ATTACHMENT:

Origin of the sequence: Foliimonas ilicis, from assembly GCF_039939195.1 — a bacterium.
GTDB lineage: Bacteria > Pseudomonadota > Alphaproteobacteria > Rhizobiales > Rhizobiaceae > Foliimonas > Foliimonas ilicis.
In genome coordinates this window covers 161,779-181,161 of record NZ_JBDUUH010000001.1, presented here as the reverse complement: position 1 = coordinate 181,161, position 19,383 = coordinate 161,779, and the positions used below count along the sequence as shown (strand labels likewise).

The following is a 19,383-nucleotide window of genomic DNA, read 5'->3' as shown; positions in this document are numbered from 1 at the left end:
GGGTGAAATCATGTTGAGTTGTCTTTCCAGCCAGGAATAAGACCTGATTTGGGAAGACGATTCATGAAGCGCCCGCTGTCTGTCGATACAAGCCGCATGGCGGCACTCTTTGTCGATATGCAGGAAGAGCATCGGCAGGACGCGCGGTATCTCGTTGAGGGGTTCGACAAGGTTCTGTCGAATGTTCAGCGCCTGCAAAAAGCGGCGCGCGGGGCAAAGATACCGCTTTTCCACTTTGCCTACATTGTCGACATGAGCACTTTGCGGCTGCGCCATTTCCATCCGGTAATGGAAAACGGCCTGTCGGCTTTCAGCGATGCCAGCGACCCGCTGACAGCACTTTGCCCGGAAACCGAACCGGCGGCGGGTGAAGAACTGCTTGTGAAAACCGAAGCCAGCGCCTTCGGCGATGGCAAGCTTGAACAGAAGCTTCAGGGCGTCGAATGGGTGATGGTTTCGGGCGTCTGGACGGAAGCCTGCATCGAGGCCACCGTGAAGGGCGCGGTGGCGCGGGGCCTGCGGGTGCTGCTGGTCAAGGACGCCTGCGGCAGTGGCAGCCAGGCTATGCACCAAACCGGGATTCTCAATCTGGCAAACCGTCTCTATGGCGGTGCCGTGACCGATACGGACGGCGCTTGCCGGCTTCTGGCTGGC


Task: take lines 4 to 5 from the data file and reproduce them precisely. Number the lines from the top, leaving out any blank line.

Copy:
The following is a 19,383-nucleotide window of genomic DNA, read 5'->3' as shown; positions in this document are numbered from 1 at the left end:
GGGTGAAATCATGTTGAGTTGTCTTTCCAGCCAGGAATAAGACCTGATTTGGGAAGACGATTCATGAAGCGCCCGCTGTCTGTCGATACAAGCCGCATGGCGGCACTCTTTGTCGATATGCAGGAAGAGCATCGGCAGGACGCGCGGTATCTCGTTGAGGGGTTCGACAAGGTTCTGTCGAATGTTCAGCGCCTGCAAAAAGCGGCGCGCGGGGCAAAGATACCGCTTTTCCACTTTGCCTACATTGTCGACATGAGCACTTTGCGGCTGCGCCATTTCCATCCGGTAATGGAAAACGGCCTGTCGGCTTTCAGCGATGCCAGCGACCCGCTGACAGCACTTTGCCCGGAAACCGAACCGGCGGCGGGTGAAGAACTGCTTGTGAAAACCGAAGCCAGCGCCTTCGGCGATGGCAAGCTTGAACAGAAGCTTCAGGGCGTCGAATGGGTGATGGTTTCGGGCGTCTGGACGGAAGCCTGCATCGAGGCCACCGTGAAGGGCGCGGTGGCGCGGGGCCTGCGGGTGCTGCTGGTCAAGGACGCCTGCGGCAGTGGCAGCCAGGCTATGCACCAAACCGGGATTCTCAATCTGGCAAACCGTCTCTATGGCGGTGCCGTGACCGATACGGACGGCGCTTGCCGGCTTCTGGCTGGC